Secondly, when an international firm pursues growth and expansion, more profits are raked in. This is normally a three-pronged strategy: firstly, when the firm keeps expanding, it ensures that it is not forced out of business since it conquers new markets. Secondly, once a firm creates new and innovative products, it differentiates its products form those of its competitors, allowing it to charge premium prices for its products. Finally, expansion ensures that a firm acquires new customers, hence increasing its market share. Therefore, competitors are kept at bay. For instance, both Apple and Microsoft must keep innovating and releasing new products. Otherwise, their sales will decline, leading to lower profitability. If these firms were to pursue a non-expansion scheme, their products would become outdated. The fast pace at which technological advancements are made in the mobile phone and computer markets demands that new and highly innovative products are released frequently, thus replacing older versions. Car companies such as Toyota must pursue strategies that continuously improve their production processes and improve new product features as well as improving other features. Otherwise, the firm would not only loose its customer base but also earn lesser profits. Distinctive products, such as the iPad, allow Apple to charge its customers a premium price. Although high costs were accrued during production, the firm is in a position to recover its expenses.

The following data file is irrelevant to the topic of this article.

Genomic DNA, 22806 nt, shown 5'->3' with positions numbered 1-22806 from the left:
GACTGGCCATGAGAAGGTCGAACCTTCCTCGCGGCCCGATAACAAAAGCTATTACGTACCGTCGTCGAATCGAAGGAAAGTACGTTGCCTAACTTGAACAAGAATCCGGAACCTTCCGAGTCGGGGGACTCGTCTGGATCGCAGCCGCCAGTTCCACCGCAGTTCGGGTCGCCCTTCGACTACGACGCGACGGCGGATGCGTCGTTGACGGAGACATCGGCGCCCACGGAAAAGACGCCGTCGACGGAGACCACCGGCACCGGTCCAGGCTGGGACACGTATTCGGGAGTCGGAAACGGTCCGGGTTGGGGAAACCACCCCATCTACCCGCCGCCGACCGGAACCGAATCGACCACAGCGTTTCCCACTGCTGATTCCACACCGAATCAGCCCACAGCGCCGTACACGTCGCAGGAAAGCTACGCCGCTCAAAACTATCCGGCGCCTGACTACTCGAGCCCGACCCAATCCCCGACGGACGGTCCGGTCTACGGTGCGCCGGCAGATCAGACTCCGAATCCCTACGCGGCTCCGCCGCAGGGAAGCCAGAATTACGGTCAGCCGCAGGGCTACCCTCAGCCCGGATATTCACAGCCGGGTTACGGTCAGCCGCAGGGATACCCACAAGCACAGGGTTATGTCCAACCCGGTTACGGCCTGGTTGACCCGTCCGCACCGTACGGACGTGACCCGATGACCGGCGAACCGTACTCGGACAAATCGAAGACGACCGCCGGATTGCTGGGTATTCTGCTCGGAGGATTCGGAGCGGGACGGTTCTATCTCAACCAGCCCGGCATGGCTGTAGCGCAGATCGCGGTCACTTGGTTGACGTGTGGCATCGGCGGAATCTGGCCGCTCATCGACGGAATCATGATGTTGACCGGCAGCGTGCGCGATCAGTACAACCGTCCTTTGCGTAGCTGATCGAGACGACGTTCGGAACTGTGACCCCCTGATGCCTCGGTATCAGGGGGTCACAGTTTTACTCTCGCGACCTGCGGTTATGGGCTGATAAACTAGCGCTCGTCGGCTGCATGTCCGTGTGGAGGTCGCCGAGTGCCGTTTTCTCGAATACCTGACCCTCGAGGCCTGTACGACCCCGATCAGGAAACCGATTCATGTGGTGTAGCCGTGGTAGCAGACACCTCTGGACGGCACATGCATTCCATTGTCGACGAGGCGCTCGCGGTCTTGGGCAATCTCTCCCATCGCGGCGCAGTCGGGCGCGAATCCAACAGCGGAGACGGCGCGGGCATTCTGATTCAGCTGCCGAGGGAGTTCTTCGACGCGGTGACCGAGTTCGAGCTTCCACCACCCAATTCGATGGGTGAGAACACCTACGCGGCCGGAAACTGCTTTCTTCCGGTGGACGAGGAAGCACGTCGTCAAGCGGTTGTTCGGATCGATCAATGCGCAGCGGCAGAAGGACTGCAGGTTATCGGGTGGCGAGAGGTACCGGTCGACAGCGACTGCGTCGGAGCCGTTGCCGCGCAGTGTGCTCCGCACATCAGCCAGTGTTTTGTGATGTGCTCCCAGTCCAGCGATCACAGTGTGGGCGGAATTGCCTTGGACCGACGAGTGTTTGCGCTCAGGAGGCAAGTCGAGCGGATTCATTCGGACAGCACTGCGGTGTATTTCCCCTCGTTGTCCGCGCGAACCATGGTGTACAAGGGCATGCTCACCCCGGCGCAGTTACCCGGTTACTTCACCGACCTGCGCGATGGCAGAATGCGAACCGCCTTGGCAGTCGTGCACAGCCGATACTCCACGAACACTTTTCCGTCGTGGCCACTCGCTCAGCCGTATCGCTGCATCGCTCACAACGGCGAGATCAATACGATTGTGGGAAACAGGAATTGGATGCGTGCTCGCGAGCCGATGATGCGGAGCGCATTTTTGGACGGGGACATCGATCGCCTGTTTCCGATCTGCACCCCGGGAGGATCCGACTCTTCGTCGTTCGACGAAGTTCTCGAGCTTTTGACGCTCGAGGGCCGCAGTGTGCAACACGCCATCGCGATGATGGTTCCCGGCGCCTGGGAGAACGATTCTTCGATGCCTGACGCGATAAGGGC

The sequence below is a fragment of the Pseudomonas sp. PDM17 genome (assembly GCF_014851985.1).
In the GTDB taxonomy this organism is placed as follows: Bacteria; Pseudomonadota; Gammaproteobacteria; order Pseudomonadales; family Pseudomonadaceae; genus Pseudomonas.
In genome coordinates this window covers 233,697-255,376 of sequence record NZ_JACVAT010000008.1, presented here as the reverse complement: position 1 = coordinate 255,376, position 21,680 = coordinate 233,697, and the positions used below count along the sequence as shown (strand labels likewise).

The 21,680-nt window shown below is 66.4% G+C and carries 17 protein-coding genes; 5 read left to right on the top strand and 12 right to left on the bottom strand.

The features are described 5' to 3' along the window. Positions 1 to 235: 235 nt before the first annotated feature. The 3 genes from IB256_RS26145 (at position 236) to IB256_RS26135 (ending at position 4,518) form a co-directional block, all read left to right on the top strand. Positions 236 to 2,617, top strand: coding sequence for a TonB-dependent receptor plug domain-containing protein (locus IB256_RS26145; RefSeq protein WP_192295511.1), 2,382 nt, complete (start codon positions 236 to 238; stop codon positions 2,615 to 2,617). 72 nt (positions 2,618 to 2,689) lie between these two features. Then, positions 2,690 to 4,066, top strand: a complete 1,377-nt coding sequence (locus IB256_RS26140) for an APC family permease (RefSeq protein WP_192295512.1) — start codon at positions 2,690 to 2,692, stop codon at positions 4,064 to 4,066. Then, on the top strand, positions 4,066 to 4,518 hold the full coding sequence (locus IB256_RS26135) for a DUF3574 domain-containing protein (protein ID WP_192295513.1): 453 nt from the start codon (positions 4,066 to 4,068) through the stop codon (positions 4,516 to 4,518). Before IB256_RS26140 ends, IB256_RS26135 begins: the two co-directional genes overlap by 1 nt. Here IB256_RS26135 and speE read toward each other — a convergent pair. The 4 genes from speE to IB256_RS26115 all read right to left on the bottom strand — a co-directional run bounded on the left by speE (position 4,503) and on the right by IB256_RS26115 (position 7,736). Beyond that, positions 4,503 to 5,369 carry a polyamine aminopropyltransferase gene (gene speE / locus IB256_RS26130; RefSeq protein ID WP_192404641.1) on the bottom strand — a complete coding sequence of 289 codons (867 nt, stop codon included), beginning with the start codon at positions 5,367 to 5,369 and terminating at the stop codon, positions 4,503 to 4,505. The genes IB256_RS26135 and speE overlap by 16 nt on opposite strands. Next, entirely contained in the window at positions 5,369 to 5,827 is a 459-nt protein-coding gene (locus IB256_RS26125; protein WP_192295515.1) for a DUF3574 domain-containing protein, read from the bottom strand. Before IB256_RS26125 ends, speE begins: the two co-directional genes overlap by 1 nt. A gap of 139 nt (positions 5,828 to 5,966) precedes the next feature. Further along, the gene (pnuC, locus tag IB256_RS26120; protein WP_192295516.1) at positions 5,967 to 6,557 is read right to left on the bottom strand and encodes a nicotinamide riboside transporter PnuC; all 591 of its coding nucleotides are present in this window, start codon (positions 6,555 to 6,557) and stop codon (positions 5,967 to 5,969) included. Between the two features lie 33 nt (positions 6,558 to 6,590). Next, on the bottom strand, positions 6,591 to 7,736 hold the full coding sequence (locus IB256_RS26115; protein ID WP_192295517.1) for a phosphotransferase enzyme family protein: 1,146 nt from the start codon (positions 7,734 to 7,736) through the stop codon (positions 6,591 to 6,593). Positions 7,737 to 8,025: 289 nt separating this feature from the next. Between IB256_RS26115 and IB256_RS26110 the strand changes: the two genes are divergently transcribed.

Thirdly, when an international firm keeps pursuing a growth strategy, new areas are conquered. Therefore, new job opportunities are created and new markets are introduced. International companies have sufficient resources to invest in new markets and products. Therefore, if a firm is to retain its most talented employees, resources need to be allocated for growth and innovation. In addition, a firm that prefers pursuing a growth strategy attracts the young and highly talented employees easily, thus winning the ‘war for talent.’ Companies such as Microsoft, Dell and Toyota have low staff turnover since they centre on staff satisfaction and inspire commitment. Toyota pursues a ‘people capability’ strategy that ensures that employees in innovation departments and other top organs are satisfied. This leads to high work output, hence, these firms not only reduce costs since fewer resources are wasted, but also earn higher profits since their employees are in a position to come up with new products.
However, growth might expose the firm to various risks. When a firms sticks to the production of items or delivery of services without introducing new products/services for a long period of time, fewer risks occur in the production, customization and marketing stages. In addition, fewer costs are accrued since departments charged with innovation are allocated for fewer resources. However, this is a counter-productive strategy due to the fact that when a firm chooses not to pursue a growth strategy, new products are not released into the market. Hence, sales decline as the product falls out of favor with the consumers due to the availability of newer, cheaper and highly advanced products.